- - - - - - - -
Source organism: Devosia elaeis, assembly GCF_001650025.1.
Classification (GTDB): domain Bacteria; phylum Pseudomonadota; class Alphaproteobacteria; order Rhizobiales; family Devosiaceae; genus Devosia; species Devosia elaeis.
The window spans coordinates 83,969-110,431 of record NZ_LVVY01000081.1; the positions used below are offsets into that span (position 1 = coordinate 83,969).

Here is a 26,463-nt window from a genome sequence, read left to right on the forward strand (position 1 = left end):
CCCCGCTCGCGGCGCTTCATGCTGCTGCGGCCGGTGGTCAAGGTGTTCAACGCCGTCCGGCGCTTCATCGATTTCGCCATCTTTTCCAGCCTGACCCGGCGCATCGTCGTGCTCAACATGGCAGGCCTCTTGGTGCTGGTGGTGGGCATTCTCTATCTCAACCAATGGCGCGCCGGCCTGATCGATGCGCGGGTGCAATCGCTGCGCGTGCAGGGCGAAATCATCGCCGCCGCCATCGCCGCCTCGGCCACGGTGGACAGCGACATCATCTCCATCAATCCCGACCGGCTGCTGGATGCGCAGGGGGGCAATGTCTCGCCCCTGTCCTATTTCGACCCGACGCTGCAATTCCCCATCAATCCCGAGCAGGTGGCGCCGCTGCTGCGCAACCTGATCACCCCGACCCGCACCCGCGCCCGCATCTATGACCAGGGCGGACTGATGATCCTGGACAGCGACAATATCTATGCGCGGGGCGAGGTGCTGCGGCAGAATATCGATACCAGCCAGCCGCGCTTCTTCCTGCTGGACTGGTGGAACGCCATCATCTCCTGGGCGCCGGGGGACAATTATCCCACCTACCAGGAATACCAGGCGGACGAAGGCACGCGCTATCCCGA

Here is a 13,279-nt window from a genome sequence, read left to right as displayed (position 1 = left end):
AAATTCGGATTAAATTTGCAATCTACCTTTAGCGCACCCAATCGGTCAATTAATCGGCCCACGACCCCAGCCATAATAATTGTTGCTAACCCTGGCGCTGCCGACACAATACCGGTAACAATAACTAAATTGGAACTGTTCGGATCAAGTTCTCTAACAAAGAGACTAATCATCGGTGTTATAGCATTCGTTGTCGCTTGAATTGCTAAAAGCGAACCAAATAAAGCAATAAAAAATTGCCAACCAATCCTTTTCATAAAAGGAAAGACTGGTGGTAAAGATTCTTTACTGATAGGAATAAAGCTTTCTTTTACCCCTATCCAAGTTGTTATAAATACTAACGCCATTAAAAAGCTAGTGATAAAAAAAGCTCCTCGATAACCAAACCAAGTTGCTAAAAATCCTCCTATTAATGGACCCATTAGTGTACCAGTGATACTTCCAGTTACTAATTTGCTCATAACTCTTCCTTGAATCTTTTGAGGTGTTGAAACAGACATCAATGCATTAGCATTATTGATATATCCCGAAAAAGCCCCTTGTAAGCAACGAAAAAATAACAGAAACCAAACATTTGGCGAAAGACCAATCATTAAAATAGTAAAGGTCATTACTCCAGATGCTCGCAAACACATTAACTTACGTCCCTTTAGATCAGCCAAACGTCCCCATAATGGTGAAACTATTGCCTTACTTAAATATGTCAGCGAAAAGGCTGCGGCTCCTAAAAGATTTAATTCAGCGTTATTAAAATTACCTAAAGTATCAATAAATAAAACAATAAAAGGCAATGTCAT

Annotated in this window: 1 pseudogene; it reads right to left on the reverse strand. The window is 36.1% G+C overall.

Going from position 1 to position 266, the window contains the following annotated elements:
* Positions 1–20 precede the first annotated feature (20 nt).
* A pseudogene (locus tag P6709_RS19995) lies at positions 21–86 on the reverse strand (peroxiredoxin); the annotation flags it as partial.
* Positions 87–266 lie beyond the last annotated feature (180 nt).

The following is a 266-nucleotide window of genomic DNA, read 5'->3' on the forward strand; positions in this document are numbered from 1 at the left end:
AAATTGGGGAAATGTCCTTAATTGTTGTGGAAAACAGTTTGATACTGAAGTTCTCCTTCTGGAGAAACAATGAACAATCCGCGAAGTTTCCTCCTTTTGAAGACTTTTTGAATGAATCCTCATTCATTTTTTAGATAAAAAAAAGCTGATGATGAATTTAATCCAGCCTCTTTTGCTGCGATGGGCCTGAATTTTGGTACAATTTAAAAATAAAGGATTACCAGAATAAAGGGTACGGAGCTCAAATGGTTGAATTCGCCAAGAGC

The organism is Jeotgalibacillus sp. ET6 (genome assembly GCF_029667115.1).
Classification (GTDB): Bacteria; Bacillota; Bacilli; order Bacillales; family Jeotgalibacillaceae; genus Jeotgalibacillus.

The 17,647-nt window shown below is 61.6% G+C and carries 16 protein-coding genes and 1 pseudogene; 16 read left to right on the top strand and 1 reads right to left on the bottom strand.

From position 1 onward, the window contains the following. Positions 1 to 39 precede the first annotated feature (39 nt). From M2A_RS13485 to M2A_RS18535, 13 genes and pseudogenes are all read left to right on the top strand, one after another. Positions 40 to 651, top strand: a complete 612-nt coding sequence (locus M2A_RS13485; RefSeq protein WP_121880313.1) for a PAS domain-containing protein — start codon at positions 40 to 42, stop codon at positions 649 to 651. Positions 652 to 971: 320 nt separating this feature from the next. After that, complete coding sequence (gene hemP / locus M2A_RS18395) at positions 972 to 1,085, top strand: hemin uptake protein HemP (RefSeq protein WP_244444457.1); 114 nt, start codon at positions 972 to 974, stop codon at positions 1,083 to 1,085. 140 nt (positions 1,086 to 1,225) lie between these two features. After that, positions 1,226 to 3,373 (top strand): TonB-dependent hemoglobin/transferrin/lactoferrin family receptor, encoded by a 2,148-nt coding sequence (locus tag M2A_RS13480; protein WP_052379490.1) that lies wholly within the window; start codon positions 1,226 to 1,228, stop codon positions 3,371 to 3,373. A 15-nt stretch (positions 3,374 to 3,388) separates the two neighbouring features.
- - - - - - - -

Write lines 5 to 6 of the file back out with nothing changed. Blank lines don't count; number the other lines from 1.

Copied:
CCCCGCTCGCGGCGCTTCATGCTGCTGCGGCCGGTGGTCAAGGTGTTCAACGCCGTCCGGCGCTTCATCGATTTCGCCATCTTTTCCAGCCTGACCCGGCGCATCGTCGTGCTCAACATGGCAGGCCTCTTGGTGCTGGTGGTGGGCATTCTCTATCTCAACCAATGGCGCGCCGGCCTGATCGATGCGCGGGTGCAATCGCTGCGCGTGCAGGGCGAAATCATCGCCGCCGCCATCGCCGCCTCGGCCACGGTGGACAGCGACATCATCTCCATCAATCCCGACCGGCTGCTGGATGCGCAGGGGGGCAATGTCTCGCCCCTGTCCTATTTCGACCCGACGCTGCAATTCCCCATCAATCCCGAGCAGGTGGCGCCGCTGCTGCGCAACCTGATCACCCCGACCCGCACCCGCGCCCGCATCTATGACCAGGGCGGACTGATGATCCTGGACAGCGACAATATCTATGCGCGGGGCGAGGTGCTGCGGCAGAATATCGATACCAGCCAGCCGCGCTTCTTCCTGCTGGACTGGTGGAACGCCATCATCTCCTGGGCGCCGGGGGACAATTATCCCACCTACCAGGAATACCAGGCGGACGAAGGCACGCGCTATCCCGA

Here is a 13,279-nt window from a genome sequence, read left to right as displayed (position 1 = left end):